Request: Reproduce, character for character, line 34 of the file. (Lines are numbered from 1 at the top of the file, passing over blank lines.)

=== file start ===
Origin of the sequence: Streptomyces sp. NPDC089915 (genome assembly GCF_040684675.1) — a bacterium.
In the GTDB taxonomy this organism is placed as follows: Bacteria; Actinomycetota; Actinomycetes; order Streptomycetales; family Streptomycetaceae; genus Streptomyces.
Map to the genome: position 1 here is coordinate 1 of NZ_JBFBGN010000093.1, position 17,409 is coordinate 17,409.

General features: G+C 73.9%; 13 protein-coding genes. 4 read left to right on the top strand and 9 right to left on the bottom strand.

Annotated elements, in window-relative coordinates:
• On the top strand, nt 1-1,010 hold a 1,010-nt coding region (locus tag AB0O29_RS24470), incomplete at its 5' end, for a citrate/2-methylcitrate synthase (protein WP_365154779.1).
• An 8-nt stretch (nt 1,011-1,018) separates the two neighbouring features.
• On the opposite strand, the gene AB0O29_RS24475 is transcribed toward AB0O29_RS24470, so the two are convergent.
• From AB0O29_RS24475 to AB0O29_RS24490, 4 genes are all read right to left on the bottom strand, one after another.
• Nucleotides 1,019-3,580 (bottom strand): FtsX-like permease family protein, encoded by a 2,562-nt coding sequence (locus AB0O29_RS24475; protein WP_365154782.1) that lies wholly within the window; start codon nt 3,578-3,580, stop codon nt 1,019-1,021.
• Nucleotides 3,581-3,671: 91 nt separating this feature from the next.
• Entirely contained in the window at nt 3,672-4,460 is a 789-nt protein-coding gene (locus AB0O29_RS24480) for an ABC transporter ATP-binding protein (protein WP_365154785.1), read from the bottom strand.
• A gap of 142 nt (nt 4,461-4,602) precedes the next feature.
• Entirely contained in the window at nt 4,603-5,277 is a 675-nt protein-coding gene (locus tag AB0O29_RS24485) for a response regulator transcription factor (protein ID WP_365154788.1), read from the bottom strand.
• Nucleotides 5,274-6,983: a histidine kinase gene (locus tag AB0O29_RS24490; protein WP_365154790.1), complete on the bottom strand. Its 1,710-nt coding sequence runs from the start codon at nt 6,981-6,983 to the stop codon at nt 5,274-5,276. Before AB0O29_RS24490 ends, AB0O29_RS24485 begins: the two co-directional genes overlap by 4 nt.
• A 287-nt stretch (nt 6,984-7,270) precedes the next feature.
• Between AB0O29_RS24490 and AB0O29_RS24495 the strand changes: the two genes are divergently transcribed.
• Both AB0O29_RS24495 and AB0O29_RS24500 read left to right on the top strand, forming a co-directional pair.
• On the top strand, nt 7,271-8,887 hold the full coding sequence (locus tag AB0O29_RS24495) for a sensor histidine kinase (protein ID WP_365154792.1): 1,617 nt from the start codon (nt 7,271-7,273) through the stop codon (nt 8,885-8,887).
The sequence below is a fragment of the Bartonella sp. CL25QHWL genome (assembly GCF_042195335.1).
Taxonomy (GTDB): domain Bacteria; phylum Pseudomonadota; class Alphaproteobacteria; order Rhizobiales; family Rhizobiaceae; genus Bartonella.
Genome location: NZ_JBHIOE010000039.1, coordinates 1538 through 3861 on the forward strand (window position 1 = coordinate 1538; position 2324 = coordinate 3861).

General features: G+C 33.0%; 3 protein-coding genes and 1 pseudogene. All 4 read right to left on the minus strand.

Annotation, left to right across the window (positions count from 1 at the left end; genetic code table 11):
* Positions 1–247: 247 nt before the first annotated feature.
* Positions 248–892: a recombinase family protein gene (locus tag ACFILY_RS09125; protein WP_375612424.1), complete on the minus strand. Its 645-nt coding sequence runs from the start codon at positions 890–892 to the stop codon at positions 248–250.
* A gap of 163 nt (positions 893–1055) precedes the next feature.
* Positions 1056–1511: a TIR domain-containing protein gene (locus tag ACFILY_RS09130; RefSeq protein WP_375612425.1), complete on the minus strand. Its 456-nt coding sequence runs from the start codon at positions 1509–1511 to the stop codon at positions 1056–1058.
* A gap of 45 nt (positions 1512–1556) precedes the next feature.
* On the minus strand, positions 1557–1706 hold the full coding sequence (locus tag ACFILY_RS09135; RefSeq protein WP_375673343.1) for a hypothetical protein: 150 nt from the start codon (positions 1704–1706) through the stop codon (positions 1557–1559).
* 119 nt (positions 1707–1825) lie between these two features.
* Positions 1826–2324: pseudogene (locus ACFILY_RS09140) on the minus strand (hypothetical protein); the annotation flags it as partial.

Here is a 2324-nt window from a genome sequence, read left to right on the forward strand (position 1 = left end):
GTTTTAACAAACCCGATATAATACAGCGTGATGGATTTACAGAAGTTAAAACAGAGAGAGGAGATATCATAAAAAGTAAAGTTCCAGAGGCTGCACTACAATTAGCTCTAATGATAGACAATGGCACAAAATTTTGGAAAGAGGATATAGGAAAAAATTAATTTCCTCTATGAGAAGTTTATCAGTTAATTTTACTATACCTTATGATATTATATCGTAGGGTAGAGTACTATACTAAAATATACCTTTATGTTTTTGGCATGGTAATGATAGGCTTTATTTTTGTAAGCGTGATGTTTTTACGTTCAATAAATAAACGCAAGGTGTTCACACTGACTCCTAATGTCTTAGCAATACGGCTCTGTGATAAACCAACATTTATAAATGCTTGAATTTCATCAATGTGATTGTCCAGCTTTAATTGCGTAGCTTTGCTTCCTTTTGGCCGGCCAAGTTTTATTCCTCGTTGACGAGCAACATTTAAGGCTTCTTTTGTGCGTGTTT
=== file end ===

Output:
GTTTTAACAAACCCGATATAATACAGCGTGATGGATTTACAGAAGTTAAAACAGAGAGAGGAGATATCATAAAAAGTAAAGTTCCAGAGGCTGCACTACAATTAGCTCTAATGATAGACAATGGCACAAAATTTTGGAAAGAGGATATAGGAAAAAATTAATTTCCTCTATGAGAAGTTTATCAGTTAATTTTACTATACCTTATGATATTATATCGTAGGGTAGAGTACTATACTAAAATATACCTTTATGTTTTTGGCATGGTAATGATAGGCTTTATTTTTGTAAGCGTGATGTTTTTACGTTCAATAAATAAACGCAAGGTGTTCACACTGACTCCTAATGTCTTAGCAATACGGCTCTGTGATAAACCAACATTTATAAATGCTTGAATTTCATCAATGTGATTGTCCAGCTTTAATTGCGTAGCTTTGCTTCCTTTTGGCCGGCCAAGTTTTATTCCTCGTTGACGAGCAACATTTAAGGCTTCTTTTGTGCGTGTTT